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Top Technology Rivalries – When Tech Companies Just Can’t Get On

Competition is, of course, central to business itself. It doesn’t take Warren Buffet to realise that competing companies will always try and find chinks in the armour of their opponents’ products, in order to steal their slice of the pie. That’s the game – and it has been since time immemorial.

But nowhere is the competition as cut-throat as in the technology field, where companies whose products now dominate our everyday lives compete for more of that ever-elusive market share.  Where would we be without technology giants like Apple and Google? How would our offices even function? Well, let’s hope it doesn’t come to that, as we recount some rivalries that have made technology one of the fiercest battlegrounds in modern business.

Apple Vs Microsoft

This is the big one in computing terms. It goes back to 1984 when computing was in its infancy, when Apple allowed Microsoft to use some of its GUI (graphical user interface) elements, then sued them three years later saying they had encroached too far upon Apple turf. Ever since then it’s been one competition after another; with operating systems, smart phones, music platforms, and pretty much anything else they can develop to outdo each other. And you thought it was all about those ‘I’m a PC, I’m a Mac’ ads, didn’t you?

Oracle Vs HP

This is one rivalry that was both business and personal. The two companies worked amicably together before Oracle bought Sun Microsystems in 2009, bringing it into the server hardware business – an area where it had formerly worked with HP. Then Mark Hurd, former CEO of HP, was hired by his old friend (and co-founder of Oracle) Larry Ellison as the company’s new Co-President in 2010. This resulted in a lawsuit from HP to protect their trade secrets from being divulged by their former employee. Also, Larry Ellison personally insulting the HP board for firing Hurd did not help matters at all.

However, the lawsuit was settled privately, with Hurd agreeing to forfeit some of his severance package as well as to keep his former employers’ secrets – in fact both HP and Oracle issued a statement saying that he was able to work for his new employer without betraying his old one. But in 2011 both companies are now battling about Oracle’s proposed scrapping of the Itanium microprocessor… which proves that in technology, the battle never ends.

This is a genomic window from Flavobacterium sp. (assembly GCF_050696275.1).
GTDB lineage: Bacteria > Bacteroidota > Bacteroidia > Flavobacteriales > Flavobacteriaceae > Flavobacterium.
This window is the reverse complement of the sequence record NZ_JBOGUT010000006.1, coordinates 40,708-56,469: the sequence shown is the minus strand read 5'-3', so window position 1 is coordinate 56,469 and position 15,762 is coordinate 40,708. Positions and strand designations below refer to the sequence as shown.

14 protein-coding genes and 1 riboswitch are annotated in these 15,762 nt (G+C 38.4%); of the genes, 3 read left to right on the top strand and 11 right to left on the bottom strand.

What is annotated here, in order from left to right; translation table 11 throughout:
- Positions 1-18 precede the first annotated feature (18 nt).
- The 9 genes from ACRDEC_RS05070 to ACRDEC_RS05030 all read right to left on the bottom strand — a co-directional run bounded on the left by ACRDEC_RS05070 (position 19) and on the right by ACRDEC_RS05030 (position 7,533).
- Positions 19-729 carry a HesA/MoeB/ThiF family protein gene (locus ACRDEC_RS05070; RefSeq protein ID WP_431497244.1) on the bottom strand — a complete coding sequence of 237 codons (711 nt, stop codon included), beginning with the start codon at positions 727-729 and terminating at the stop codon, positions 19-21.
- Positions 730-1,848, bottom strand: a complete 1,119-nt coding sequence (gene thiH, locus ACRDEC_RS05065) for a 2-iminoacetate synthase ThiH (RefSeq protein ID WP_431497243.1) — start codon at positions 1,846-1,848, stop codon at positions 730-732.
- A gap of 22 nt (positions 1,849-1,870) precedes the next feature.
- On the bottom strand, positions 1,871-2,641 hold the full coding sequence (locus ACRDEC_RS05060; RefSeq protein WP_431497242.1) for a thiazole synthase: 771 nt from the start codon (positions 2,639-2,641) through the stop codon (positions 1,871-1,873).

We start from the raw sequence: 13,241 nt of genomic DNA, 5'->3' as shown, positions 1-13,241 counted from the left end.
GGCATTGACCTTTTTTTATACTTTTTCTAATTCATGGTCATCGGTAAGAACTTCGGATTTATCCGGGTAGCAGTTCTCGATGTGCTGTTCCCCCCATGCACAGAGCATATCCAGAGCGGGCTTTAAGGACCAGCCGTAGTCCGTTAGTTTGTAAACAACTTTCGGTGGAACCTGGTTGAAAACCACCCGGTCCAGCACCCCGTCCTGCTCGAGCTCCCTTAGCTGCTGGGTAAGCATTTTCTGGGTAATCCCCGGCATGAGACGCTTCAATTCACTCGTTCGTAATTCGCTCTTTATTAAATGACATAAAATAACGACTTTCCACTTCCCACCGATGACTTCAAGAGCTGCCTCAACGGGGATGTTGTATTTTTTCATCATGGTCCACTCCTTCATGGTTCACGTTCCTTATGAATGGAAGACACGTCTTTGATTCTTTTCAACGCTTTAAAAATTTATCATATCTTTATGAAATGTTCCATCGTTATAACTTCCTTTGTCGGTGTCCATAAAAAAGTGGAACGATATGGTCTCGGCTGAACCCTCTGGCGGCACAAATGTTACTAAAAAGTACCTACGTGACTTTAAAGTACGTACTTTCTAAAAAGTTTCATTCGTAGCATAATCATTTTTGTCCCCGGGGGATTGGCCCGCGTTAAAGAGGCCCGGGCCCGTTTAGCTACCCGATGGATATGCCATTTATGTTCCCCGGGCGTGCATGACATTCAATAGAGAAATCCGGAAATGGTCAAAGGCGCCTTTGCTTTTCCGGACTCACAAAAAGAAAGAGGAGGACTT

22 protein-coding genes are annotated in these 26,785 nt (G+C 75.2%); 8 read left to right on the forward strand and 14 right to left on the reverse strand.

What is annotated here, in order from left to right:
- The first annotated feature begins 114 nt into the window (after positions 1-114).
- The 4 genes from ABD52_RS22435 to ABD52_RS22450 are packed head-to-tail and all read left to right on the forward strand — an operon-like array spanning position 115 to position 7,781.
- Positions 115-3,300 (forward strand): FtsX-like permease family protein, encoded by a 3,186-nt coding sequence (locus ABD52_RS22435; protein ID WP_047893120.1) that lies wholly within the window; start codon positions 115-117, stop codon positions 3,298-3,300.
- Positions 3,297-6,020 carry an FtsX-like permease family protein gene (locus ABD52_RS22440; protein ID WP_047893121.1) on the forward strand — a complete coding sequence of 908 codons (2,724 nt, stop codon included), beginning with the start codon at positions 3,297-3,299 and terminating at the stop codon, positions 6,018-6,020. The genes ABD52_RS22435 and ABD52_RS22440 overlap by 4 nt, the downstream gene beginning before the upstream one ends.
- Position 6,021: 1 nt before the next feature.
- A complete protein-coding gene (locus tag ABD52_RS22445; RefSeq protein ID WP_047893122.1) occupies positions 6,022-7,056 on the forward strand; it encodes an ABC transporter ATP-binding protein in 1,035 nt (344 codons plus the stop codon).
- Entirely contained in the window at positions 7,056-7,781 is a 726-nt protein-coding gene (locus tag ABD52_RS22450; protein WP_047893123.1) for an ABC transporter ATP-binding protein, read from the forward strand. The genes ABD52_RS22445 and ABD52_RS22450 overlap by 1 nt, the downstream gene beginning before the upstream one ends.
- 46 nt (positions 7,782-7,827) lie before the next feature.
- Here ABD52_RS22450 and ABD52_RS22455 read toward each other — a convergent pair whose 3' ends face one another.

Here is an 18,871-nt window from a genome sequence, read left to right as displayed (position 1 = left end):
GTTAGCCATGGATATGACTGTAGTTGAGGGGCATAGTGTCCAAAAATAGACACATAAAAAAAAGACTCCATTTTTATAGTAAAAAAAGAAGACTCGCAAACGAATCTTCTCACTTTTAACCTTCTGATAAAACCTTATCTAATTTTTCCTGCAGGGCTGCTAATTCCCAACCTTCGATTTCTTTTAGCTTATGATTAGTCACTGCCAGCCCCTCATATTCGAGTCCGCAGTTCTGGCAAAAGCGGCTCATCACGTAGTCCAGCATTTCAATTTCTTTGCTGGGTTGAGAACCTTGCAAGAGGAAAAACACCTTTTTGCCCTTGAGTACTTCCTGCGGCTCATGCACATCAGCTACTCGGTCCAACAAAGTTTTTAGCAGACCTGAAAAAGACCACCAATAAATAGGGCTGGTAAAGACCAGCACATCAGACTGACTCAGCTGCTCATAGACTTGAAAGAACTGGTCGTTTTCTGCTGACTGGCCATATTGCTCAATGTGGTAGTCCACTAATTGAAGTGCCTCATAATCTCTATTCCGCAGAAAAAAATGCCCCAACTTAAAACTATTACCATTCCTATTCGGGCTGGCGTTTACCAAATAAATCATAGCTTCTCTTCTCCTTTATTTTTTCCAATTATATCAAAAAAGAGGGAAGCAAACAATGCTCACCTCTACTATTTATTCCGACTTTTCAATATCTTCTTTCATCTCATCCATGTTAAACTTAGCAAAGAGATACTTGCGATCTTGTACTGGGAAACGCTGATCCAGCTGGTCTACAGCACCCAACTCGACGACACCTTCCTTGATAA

Apple Vs Google

Maybe things will cool off in this one as Steve Jobs has now resigned as Apple’s CEO… but we wouldn’t count on it.  The battle between the makers of the mighty iPhone and the rising Android system is picking up steam again, as Google has announced that it is acquiring Motorola Mobility, which will infinitely strengthen the Android OS brand if it happens. Apple may have to rethink its strategy (which has so far involved launching patent disputes with Android device makers, like Motorola, Samsung or HTC) on this one.

Google Vs Microsoft

This one even got former competitors to join together; Microsoft hooked up with Yahoo to launch Bing in 2009, in order to tackle the omnipresent Google search engine. But this cold war between search providers got hot in early 2011 when representatives from both companies were tweeting regarding accusations that Google had caught Microsoft’s Bing using its search results.  No, this one’s nowhere near done yet.

Google Vs Facebook

In 2011 Facebook became the US’ most visited site, beating Google. Both want to be the illusive ‘point of entry’ to the web, thus giving advertisers the most for their money. But while this has been Google’s patch in the past, more and more people use Facebook constantly while they are online, making it a growing threat as even Google CEO Larry Page says that the future is in social networking. Why else would Google have gone into the social networking world with Google +?

Facebook Vs Twitter

When it comes to social networking, these are definitely the big guns.  Facebook has drawn upon its ease-of-use to appeal to an ever increasing demographic, while Twitter is considered more of a ‘micro-blogging’ site, as used by celebrities like Stephen Fry and Ashton Kutcher. But Twitter has also broken major news stories (e.g. the Lib Dems negotiating with the Tories over the Coalition, or the recent riots in London) and Facebook has recently emphasised its status features… ie those that are most like Twitter. In a world ever more enraptured by technology – and a world where Facebook’s Mark Zuckerberg offered Twitter’s Evan Williams $500 million for his much smaller company in 2009 and was refused – this rivalry is far from over.

MySpace Vs Facebook

Also in the social networking world, MySpace has now announced that it will be going back to its musical roots, suggesting that its forays into wider interests were a mistake that will not be continued.  So it seems that Facebook has won this one… it is after all expanding at a huge rate, with a diverse range of interests apart from music. So a rare end of hostilities on this particular battlefield, it seems.  But as far as technology goes, the war rages ever onward – let’s hope that continued innovation for the consumer continues to be one of its most useful side effects